• Both Blu-Ray and HD-DVD are crippled with DRM. I have no intention of using either.

  • Jack Coupal

    Ubiquity of any technology may win greatest market share simply because it is good enough to be accepted by the market.

    Betamax may have been technically superior, but VHS was good enough to meet the market’s needs and wants. It became dominant.

  • Errol

    The few times I’ve tried to use OO’s spreadsheet for anything other than the most basic things, I’ve found it lacking. This may partially be my lack of specific knowledge, but I’m used to a text import wizard and and pasting from filtered lists.

  • Open Office & Google Apps have freed me from Micro-serfdom.

    MS Excel is the only best-of-breed product that MS still has, but there is a UK developed rival coming that has just got third round funding…

  • Ubiquity of any technology may win greatest market share simply because it is good enough to be accepted by the market.

    Indeed. There is no other way to explain the dominance of MSWord. It’s “good enough;” it’s definitely not “great.”

    This may partially be my lack of specific knowledge, but I’m used to a text import wizard and and pasting from filtered lists.

    I used to hate OO, but on its latest iteration it seems decent enough. I find its spreadsheet import tools easier to use than Excel’s, actually – but then, I’m not all that practiced in Excel.

    MS Excel is the only best-of-breed product that MS still has, but there is a UK developed rival coming that has just got third round funding…

    Good timing. If someone is going to start chipping away at Microsoft’s dominance, now is definitely the time to do it.

  • Nick M

    Well I use AL Zip because it’s free and bonkers. Anyone else who uses it will know exactly what I mean by the second part of that statement and very useful a side benefit it is too. I still use floppies. I wish I didn’t have to but I do. Open Office is good kit and BTW I know of no one who hiked down to PC World for MS Office. They either pirated it or it came with their PC. Practically none of my clients have ever changed their PC from it’s factory settings. Hordes of them still use that utter junk Works. Quite a few of them don’t even know you can change the wallpaper. The extent to which huge numbers of folks are just not confident PC users is staggering. It’s my job to sort ’em out. Ever wondered why so many folks still use hotmail? It’s because they don’t know how to configure an IMAP a/c in T-Bird or Outlook (Express). Everyone has at least one email address. Talk about a killer app? How about an email client that worked out of the box?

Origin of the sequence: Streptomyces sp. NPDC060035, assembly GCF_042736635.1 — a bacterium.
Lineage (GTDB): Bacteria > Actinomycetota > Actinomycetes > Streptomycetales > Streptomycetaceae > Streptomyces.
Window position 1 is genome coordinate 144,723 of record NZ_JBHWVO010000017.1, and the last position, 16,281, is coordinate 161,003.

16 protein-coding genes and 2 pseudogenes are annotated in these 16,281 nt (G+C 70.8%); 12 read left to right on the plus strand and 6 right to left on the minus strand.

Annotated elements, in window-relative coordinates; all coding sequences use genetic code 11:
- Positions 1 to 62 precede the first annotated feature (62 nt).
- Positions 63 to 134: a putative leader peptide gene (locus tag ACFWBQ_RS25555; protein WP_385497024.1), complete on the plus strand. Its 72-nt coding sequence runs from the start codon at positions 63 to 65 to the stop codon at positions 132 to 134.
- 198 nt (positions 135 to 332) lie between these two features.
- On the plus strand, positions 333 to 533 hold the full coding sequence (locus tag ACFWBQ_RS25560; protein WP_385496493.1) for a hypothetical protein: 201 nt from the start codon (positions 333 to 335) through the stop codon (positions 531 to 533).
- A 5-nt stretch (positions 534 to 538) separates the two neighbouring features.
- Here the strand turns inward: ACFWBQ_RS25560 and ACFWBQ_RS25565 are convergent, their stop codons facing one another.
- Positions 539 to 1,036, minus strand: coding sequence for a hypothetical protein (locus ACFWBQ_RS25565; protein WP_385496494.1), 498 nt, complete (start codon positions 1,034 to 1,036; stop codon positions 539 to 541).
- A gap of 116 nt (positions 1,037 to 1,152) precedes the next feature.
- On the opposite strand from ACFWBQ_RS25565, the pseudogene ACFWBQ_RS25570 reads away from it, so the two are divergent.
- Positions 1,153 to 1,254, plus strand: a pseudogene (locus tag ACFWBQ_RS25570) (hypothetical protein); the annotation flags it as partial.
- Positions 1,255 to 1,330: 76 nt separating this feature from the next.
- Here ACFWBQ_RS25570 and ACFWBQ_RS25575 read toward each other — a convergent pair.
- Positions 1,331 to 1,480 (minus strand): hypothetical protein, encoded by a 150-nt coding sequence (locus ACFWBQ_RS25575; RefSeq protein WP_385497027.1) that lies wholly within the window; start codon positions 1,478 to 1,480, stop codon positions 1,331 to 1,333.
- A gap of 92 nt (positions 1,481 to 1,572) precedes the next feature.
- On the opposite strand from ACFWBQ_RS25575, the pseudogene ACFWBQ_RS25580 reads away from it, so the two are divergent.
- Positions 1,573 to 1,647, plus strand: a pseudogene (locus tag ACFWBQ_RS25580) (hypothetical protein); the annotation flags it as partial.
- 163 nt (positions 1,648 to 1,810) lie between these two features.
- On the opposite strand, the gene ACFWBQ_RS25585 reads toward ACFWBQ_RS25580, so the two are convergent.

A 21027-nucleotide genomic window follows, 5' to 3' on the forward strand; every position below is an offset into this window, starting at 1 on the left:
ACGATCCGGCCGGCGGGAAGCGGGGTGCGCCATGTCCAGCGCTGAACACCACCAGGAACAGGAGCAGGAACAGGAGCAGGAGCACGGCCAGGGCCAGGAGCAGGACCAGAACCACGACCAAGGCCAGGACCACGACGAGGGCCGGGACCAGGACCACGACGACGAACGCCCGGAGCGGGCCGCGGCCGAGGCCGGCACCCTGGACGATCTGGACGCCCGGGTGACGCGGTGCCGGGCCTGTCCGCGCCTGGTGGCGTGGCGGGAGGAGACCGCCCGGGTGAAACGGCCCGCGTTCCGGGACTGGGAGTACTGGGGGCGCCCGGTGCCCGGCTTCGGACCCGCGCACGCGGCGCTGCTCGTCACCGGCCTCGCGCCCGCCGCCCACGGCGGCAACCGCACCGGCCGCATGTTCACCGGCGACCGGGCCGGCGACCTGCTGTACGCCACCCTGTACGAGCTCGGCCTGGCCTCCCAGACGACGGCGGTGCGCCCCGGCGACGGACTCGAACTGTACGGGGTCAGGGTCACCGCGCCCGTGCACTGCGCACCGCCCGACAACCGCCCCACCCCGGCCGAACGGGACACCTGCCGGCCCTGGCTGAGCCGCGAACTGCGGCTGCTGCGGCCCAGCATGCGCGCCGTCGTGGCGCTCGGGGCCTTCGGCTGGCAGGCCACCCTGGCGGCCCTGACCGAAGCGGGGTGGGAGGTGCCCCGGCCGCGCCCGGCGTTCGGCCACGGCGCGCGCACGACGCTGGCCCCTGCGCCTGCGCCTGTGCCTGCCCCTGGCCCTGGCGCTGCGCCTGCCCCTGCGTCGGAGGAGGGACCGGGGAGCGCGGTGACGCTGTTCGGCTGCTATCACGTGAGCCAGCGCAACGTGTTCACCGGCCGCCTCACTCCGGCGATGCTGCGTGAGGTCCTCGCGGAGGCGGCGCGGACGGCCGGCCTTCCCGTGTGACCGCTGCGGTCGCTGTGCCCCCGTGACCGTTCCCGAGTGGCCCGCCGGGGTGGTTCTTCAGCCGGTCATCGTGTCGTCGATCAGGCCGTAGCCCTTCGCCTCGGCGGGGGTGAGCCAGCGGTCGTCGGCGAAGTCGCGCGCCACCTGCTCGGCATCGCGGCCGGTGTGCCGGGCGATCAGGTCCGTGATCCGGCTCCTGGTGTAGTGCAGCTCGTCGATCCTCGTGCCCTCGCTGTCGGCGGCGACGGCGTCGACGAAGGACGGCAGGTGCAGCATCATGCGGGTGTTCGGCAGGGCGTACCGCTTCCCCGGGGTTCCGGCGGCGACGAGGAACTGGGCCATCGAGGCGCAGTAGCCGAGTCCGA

• knirirr

    who uses OpenOffice?

    Not me, but I don’t like “Office” software of that sort and so I don’t use Microsoft office either if I can possibly avoid it.

  • dagamore

    While Blu-ray might be a slightly better format then HD-dvd, in capacity only, all other features are the same, or would be transferable via a player update. HD-Dvd might just win due to the number of the sub 100USD 1080P player that were sold over black friday in the US. And right now the HD 1080P players (Toshi HD-A2) that is still only 220USD vs 300USD. Alot of people will not care that more movies are on BluRay, or that the BluRay might have a few more features. The HD player is 80USD cheaper(prices from amazon) And they know that once one format wins out, all movies will be in that format at some time. Just like when DVD’s first came out not all titles were on that format, some were still VHS only releases, but after a while they are all on DVD. Just my 2 cent.s

  • Julian Taylor

    Don’t know of many people who actually use CD as a method of backup anymore, or indeed as a method of portability. Just about everyone I know now has a 500Gb external hard drive and something like Backup or Retrospect running once a week to copy everything onto that drive overnight. For transferring data from one computer to another I just use a series of 1Gb USB pen drives (£3.99 each from Aria) and a 4Gb one for larger items.

    Sony Betamax failed in part because far more movies were available for VHS.

    Certainly it failed in competition with the VHS format, but Betamax is still the preferred professional choice for broadcast trasmission, both the BetaSP and Digibeta formats.